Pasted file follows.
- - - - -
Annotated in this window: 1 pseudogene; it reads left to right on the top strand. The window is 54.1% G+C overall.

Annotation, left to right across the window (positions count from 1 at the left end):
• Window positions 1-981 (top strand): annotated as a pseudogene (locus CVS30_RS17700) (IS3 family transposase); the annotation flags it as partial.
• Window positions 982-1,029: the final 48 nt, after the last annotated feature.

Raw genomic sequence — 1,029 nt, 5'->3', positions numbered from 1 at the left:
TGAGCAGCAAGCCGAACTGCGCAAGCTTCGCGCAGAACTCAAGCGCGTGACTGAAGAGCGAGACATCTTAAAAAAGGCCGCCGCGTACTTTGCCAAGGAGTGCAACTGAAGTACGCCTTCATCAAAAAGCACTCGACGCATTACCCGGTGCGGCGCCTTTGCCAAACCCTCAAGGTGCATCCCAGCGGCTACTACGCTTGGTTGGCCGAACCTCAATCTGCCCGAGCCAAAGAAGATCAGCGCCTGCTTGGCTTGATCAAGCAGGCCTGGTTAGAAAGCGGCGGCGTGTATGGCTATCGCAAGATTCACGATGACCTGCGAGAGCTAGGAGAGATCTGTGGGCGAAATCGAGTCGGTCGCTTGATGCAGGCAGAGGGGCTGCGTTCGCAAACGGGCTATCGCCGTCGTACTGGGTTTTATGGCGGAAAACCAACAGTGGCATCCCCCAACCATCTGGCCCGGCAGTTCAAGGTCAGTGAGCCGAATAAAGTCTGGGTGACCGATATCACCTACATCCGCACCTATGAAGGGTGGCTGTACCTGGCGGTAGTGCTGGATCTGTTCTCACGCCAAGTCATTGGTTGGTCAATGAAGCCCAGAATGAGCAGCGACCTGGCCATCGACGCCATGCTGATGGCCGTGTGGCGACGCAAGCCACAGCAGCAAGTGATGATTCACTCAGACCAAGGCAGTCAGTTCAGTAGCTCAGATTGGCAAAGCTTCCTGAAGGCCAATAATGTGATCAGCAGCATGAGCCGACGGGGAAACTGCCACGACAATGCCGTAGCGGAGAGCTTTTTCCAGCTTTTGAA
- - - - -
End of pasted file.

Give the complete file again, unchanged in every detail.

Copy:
Annotated in this window: 1 pseudogene; it reads left to right on the top strand. The window is 54.1% G+C overall.

Annotation, left to right across the window (positions count from 1 at the left end):
• Window positions 1-981 (top strand): annotated as a pseudogene (locus CVS30_RS17700) (IS3 family transposase); the annotation flags it as partial.
• Window positions 982-1,029: the final 48 nt, after the last annotated feature.

Raw genomic sequence — 1,029 nt, 5'->3', positions numbered from 1 at the left:
TGAGCAGCAAGCCGAACTGCGCAAGCTTCGCGCAGAACTCAAGCGCGTGACTGAAGAGCGAGACATCTTAAAAAAGGCCGCCGCGTACTTTGCCAAGGAGTGCAACTGAAGTACGCCTTCATCAAAAAGCACTCGACGCATTACCCGGTGCGGCGCCTTTGCCAAACCCTCAAGGTGCATCCCAGCGGCTACTACGCTTGGTTGGCCGAACCTCAATCTGCCCGAGCCAAAGAAGATCAGCGCCTGCTTGGCTTGATCAAGCAGGCCTGGTTAGAAAGCGGCGGCGTGTATGGCTATCGCAAGATTCACGATGACCTGCGAGAGCTAGGAGAGATCTGTGGGCGAAATCGAGTCGGTCGCTTGATGCAGGCAGAGGGGCTGCGTTCGCAAACGGGCTATCGCCGTCGTACTGGGTTTTATGGCGGAAAACCAACAGTGGCATCCCCCAACCATCTGGCCCGGCAGTTCAAGGTCAGTGAGCCGAATAAAGTCTGGGTGACCGATATCACCTACATCCGCACCTATGAAGGGTGGCTGTACCTGGCGGTAGTGCTGGATCTGTTCTCACGCCAAGTCATTGGTTGGTCAATGAAGCCCAGAATGAGCAGCGACCTGGCCATCGACGCCATGCTGATGGCCGTGTGGCGACGCAAGCCACAGCAGCAAGTGATGATTCACTCAGACCAAGGCAGTCAGTTCAGTAGCTCAGATTGGCAAAGCTTCCTGAAGGCCAATAATGTGATCAGCAGCATGAGCCGACGGGGAAACTGCCACGACAATGCCGTAGCGGAGAGCTTTTTCCAGCTTTTGAA